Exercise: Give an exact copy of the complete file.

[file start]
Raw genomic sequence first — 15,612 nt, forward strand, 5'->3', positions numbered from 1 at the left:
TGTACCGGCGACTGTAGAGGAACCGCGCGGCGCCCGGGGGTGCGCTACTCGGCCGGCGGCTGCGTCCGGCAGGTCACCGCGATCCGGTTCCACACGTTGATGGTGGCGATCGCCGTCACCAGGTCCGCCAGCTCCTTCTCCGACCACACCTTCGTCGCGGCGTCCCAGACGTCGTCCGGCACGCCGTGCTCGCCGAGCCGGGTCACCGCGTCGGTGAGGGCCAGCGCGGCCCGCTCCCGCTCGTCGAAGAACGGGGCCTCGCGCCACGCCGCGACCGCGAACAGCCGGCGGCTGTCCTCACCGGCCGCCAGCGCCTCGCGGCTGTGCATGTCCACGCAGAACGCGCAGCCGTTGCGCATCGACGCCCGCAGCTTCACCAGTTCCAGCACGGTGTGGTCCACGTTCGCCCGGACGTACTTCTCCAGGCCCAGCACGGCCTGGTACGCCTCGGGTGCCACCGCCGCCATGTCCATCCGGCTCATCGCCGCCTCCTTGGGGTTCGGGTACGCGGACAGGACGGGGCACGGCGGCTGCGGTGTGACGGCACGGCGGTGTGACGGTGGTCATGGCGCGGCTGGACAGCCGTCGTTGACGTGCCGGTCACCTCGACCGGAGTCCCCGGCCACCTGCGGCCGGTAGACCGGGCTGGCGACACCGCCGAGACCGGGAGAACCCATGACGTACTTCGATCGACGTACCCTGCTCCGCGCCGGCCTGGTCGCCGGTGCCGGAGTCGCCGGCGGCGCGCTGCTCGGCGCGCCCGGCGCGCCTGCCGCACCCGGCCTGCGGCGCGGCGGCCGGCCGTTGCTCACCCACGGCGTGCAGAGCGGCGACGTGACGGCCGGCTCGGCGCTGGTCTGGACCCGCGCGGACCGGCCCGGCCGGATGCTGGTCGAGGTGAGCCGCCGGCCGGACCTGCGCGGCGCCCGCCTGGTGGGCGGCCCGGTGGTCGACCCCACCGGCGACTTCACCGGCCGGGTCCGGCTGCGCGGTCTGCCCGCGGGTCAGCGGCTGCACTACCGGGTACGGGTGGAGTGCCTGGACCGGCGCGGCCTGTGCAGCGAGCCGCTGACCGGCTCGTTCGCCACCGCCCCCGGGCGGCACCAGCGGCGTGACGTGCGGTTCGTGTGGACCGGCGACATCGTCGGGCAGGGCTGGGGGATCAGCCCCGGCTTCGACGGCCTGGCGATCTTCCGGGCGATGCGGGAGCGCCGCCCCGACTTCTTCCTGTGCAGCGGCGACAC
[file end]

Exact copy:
Raw genomic sequence first — 15,612 nt, forward strand, 5'->3', positions numbered from 1 at the left:
TGTACCGGCGACTGTAGAGGAACCGCGCGGCGCCCGGGGGTGCGCTACTCGGCCGGCGGCTGCGTCCGGCAGGTCACCGCGATCCGGTTCCACACGTTGATGGTGGCGATCGCCGTCACCAGGTCCGCCAGCTCCTTCTCCGACCACACCTTCGTCGCGGCGTCCCAGACGTCGTCCGGCACGCCGTGCTCGCCGAGCCGGGTCACCGCGTCGGTGAGGGCCAGCGCGGCCCGCTCCCGCTCGTCGAAGAACGGGGCCTCGCGCCACGCCGCGACCGCGAACAGCCGGCGGCTGTCCTCACCGGCCGCCAGCGCCTCGCGGCTGTGCATGTCCACGCAGAACGCGCAGCCGTTGCGCATCGACGCCCGCAGCTTCACCAGTTCCAGCACGGTGTGGTCCACGTTCGCCCGGACGTACTTCTCCAGGCCCAGCACGGCCTGGTACGCCTCGGGTGCCACCGCCGCCATGTCCATCCGGCTCATCGCCGCCTCCTTGGGGTTCGGGTACGCGGACAGGACGGGGCACGGCGGCTGCGGTGTGACGGCACGGCGGTGTGACGGTGGTCATGGCGCGGCTGGACAGCCGTCGTTGACGTGCCGGTCACCTCGACCGGAGTCCCCGGCCACCTGCGGCCGGTAGACCGGGCTGGCGACACCGCCGAGACCGGGAGAACCCATGACGTACTTCGATCGACGTACCCTGCTCCGCGCCGGCCTGGTCGCCGGTGCCGGAGTCGCCGGCGGCGCGCTGCTCGGCGCGCCCGGCGCGCCTGCCGCACCCGGCCTGCGGCGCGGCGGCCGGCCGTTGCTCACCCACGGCGTGCAGAGCGGCGACGTGACGGCCGGCTCGGCGCTGGTCTGGACCCGCGCGGACCGGCCCGGCCGGATGCTGGTCGAGGTGAGCCGCCGGCCGGACCTGCGCGGCGCCCGCCTGGTGGGCGGCCCGGTGGTCGACCCCACCGGCGACTTCACCGGCCGGGTCCGGCTGCGCGGTCTGCCCGCGGGTCAGCGGCTGCACTACCGGGTACGGGTGGAGTGCCTGGACCGGCGCGGCCTGTGCAGCGAGCCGCTGACCGGCTCGTTCGCCACCGCCCCCGGGCGGCACCAGCGGCGTGACGTGCGGTTCGTGTGGACCGGCGACATCGTCGGGCAGGGCTGGGGGATCAGCCCCGGCTTCGACGGCCTGGCGATCTTCCGGGCGATGCGGGAGCGCCGCCCCGACTTCTTCCTGTGCAGCGGCGACAC